An online petition about snow removal and driveway berms caused by city plowing crews has sparked a flurry of debate, attracted more than 400 signatures and sparked hundreds of comments on social media this week.
City officials say that removing driveway snow berms could cost the city millions of dollars.
Petition organizer Ed King told the Empire he hopes the signature drive leads to a more robust funding discussion.
King said he started the petition on change.org about three weeks ago to ask the City and Borough of Juneau to adjust snow removal tactics to prevent snow from blocking private driveways.
“I was just a little frustrated with it and dealing with it. I was talking to some neighbors, and we agreed it’s a big burden,” King said in a phone interview Tuesday morning, as the petition was trending on the Juneau Community Collective Facebook page.
King said that snow removal is a problem every year but that heavy snowfalls this season have exacerbated the situation and prompted him to draft the petition.
The petition reads: “The city road crews clear the snow from the public roads and sidewalks differently between the districts. In the downtown district, the snow is pushed to the center of the road and removed from the area. However, in the Mendenhall Valley district, the snow is pushed into private driveways. Consequently, Valley district taxpayers are blocked into their homes by large berms across their driveway.”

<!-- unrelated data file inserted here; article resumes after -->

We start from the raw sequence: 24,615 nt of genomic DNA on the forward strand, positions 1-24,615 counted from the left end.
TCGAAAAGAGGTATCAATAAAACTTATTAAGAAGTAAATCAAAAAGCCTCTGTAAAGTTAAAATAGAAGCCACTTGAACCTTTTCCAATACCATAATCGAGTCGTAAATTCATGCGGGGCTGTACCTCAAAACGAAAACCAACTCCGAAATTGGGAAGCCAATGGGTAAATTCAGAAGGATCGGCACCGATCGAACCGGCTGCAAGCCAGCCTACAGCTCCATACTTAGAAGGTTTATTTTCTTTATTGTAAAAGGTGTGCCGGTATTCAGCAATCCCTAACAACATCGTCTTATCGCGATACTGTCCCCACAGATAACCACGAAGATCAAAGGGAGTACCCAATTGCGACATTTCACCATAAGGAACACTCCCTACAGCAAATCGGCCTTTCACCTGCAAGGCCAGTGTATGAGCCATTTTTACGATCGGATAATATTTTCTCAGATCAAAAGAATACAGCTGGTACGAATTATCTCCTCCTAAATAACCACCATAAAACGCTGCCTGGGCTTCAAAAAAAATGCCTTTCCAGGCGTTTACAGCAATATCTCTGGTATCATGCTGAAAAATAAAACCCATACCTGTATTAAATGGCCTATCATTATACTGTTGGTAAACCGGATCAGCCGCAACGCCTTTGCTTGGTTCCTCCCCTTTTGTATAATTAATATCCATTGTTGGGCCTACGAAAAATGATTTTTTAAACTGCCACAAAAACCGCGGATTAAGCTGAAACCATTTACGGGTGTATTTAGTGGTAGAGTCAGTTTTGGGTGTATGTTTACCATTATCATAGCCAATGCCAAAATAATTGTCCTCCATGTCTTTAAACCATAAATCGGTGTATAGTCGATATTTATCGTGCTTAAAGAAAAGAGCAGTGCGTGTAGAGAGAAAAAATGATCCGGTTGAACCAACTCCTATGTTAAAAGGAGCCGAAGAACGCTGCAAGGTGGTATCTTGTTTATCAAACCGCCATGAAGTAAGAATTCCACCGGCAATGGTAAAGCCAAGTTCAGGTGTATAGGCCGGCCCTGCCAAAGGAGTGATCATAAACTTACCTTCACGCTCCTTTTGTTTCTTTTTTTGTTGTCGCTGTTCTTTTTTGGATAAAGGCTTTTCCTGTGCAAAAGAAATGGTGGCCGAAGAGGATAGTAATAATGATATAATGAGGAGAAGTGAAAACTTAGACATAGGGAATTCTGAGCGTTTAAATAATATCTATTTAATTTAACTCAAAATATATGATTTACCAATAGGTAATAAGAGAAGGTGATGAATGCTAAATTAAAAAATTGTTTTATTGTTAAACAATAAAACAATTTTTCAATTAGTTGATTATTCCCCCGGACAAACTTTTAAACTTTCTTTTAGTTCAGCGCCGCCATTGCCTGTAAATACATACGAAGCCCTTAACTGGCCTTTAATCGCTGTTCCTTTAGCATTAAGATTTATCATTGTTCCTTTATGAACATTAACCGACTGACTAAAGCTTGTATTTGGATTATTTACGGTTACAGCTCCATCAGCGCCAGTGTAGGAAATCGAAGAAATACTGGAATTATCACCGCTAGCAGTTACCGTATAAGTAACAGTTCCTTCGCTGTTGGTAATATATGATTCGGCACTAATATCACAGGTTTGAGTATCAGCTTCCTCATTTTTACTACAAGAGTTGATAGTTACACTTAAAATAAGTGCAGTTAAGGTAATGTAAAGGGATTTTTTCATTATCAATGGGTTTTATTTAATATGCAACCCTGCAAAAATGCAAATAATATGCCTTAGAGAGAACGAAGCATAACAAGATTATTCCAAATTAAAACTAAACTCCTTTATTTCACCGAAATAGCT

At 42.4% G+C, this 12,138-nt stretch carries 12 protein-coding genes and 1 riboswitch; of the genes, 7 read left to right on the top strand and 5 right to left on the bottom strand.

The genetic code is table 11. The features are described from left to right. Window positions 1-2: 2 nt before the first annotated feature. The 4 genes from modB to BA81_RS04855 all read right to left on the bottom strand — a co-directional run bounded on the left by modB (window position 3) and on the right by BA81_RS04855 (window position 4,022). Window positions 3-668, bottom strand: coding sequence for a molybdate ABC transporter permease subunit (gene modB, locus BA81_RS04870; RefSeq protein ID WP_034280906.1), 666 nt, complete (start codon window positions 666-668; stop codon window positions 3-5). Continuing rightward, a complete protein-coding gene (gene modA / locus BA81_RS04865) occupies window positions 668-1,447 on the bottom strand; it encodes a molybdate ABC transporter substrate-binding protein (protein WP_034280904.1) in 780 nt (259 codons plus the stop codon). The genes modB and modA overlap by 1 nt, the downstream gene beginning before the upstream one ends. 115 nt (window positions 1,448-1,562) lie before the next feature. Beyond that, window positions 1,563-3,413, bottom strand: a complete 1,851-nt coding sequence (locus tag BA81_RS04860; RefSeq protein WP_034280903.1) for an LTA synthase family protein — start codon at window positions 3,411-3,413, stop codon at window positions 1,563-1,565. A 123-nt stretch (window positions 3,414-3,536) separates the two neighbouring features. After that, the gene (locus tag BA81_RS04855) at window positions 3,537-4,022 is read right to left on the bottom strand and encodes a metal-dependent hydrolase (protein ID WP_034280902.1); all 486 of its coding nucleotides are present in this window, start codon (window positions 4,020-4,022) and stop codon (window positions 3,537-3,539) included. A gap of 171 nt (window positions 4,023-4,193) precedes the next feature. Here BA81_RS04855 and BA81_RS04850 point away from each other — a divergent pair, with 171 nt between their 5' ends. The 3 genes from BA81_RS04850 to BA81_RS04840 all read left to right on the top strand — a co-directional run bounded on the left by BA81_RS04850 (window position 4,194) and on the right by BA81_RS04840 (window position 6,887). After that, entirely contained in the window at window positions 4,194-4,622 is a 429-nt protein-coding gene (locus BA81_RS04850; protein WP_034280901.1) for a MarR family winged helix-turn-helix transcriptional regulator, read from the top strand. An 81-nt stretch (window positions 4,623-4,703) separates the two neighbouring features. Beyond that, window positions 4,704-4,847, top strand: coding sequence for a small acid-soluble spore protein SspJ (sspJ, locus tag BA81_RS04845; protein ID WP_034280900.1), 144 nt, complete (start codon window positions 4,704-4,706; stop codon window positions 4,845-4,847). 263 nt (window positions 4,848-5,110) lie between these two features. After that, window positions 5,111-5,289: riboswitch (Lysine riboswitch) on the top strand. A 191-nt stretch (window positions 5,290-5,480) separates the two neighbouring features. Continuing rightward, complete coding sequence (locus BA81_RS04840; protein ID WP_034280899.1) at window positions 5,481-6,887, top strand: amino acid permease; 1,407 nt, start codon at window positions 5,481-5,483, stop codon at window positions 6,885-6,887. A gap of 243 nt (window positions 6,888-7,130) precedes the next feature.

City officials did not immediately respond to messages from the Empire about the petition. However, earlier this month, they said that the city’s snow removal policy is the same for the Mendenhall Valley and downtown areas.
Early last week, Katie Koester, director of the CBJ Engineering and Public Works Department, told the Public Works and Facilities Committee members that several factors make snow removal efforts challenging but that the city works hard to clear snow quickly and safely.
“Operators are working around the clock during snow events to keep roads open,” she said.
King said he was aware of Koester’s presentation but missed it because the Zoom link was not working that day. He said that he’s exchanged emails with a few members of the City Assembly but has not talked directly with anyone from the city’s Engineering and Public Works department.
During the presentation, Koester said that some of the strategies employed downtown, such as stacking snow into a center berm, don’t lend themselves to the terrain in the valley.